Clinical psychologist Isabelle Morley says the main issue appears to be the couple’s “misalignment” in the fact they don’t communicate well enough to combat Zanab’s low opinion of herself. “[Cole’s] honesty, often unnecessarily brutal at times, was a perfect trigger for Zanab’s insecurities. Should Cole have rated other women as being more attractive than her? Absolutely not. This would be painful for anyone to hear. However, Zanab should also not have asked him to rate appearances, especially since she knows this is a potential trigger for her.”
Please, leave pathologising to mental health professionals.
Rather than admit they had glaring communication issues, passive aggression set in quickly. The pair also began to pathologise each other. The constant need to ascribe mental conditions to your partner might be one of the most draining things about trying to create a healthy dynamic in modern dating. It might be out of fear: we want to know the type of person that we’re dealing with. But in searching for terms and labels to describe someone’s condition who may simply be adjusting to being with you, or perhaps just isn’t a great fit, you dress up your worries as psychiatry.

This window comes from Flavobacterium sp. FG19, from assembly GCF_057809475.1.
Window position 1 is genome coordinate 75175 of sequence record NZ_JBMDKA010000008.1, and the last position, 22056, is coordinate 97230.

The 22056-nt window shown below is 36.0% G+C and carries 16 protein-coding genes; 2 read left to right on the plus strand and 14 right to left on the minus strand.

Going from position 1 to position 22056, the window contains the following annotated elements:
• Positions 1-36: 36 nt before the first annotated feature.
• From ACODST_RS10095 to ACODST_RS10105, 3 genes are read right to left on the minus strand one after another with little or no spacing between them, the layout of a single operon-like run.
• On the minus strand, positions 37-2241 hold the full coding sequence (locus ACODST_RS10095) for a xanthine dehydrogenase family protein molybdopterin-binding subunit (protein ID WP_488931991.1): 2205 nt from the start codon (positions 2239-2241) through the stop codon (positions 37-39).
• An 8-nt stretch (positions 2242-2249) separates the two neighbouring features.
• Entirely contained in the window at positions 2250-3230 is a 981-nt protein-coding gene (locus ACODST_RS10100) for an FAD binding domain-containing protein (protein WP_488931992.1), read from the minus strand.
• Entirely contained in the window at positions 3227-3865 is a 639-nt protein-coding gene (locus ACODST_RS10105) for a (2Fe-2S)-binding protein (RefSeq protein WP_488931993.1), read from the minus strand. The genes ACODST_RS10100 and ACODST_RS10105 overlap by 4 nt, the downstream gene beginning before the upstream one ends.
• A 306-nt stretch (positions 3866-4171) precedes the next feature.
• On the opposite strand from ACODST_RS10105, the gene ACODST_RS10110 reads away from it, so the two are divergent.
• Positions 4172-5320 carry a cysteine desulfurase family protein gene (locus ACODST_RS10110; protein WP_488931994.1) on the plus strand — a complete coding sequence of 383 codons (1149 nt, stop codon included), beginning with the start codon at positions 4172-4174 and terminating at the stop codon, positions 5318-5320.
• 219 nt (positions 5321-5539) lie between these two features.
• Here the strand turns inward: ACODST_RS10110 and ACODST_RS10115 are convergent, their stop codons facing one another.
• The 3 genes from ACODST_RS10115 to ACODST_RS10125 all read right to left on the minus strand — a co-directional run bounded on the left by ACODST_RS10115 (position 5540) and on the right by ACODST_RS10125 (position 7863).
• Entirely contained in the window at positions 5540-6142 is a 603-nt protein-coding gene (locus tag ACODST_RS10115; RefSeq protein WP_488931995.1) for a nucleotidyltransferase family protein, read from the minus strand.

In Refinery 29, Vicky Spratt wrote about the overuse of attachment theory, questioning the value of anxious people diagnosing their partners as “avoidant” or throwing out labels like “narcissist”. Trainee psychotherapist Eleanor Morgan told her that the pervasive use of labelling, despite a rudimentary understanding of mental health, is unhealthy. “People can build very compelling narratives about our partners without necessarily taking the time to look inwards,” she said.